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Laura Ingalls Wilder Award 2009


Laura Ingalls Wilder Award 2009

The Laura Ingalls Wilder Award, established in 1954, honors an author or illustrator whose books are published in the U.S. and have, over a period of years, made a substantial and lasting contribution to literature for children. The award is named in honor of Laura Ingalls Wilder, author of the popular Little House series of books, which later became the basis for a television series. Wilder's first book, LITTLE HOUSE IN THE BIG WOODS (1932), was published when she was 65, and she received the first award in 1954.

Between 1960 and 1980, the Wilder Award was given every five years. From 1980 to 2001, it was awarded every three years. Beginning in 2001, it has been awarded every two years.



Ashley Bryan is the winner of the 2009 Laura Ingalls Wilder Award honoring an author or illustrator, published in the United States, whose books have made a substantial and lasting contribution to literature for children.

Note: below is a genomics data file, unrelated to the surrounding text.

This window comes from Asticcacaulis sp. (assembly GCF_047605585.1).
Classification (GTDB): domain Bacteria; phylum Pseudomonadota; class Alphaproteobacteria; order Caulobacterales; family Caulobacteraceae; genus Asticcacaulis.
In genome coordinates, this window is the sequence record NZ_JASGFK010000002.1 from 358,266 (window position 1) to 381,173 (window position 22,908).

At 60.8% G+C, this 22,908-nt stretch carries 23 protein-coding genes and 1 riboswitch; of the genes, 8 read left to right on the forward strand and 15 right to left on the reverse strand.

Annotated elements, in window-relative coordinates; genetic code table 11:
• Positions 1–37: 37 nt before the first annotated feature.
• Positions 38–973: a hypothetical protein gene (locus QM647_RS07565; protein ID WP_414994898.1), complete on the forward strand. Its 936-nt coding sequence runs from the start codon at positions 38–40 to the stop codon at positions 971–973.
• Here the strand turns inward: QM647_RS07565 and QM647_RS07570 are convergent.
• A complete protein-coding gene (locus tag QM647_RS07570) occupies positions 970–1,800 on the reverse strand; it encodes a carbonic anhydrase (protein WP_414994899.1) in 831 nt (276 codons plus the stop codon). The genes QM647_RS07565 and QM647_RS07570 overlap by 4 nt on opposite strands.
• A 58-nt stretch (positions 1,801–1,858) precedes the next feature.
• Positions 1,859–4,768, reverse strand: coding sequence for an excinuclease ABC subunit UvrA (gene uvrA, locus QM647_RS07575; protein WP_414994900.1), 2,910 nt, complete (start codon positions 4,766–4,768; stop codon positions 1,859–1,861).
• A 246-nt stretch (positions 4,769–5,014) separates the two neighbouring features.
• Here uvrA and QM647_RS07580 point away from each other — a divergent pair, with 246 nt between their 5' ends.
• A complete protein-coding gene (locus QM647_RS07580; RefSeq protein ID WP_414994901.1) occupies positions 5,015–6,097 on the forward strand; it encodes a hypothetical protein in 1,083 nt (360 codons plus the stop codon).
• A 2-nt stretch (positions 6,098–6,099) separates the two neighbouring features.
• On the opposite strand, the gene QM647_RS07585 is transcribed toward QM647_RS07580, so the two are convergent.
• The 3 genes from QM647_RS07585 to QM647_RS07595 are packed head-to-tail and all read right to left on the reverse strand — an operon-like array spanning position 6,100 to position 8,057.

Born in 1923 in New York City, Bryan has been painting since childhood. His education, interrupted by Army service in World War II, includes a degree from Columbia University. A painter, reteller, illustrator of children’s books and Professor Emeritus at Dartmouth College, he lives and works on Little Cranberry Island in Maine. His award-winning works include WALK TOGETHER CHILDREN, an ALA Notable Book in 1974, and BEAUTIFUL BLACKBIRD, Coretta Scott King Book Award Winner in 2004. In addition, Bryan has received one other Coretta Scott King Book Award, plus six honors.

Dynamic use of line marks Bryan’s varied art forms, which include chalk sketches, full-color paintings, stylized drawings and cut-paper collages. Grounded in the stories, poetry and songs of the common man --- past and present --- Bryan’s work celebrates the individual life, rejoices in cultural specificity and embraces a shared humanity.

BEAUTIFUL BLACKBIRD showcases the unique characteristics of Ashley Bryan’s works. His rhythmic cadence retells a Zambian tale about how African birds attained their distinctive markings. Bold, colorful cut-paper collages, striking geometric designs and energetic visual movement capture the spirit of a community enriched by the individuality of its members.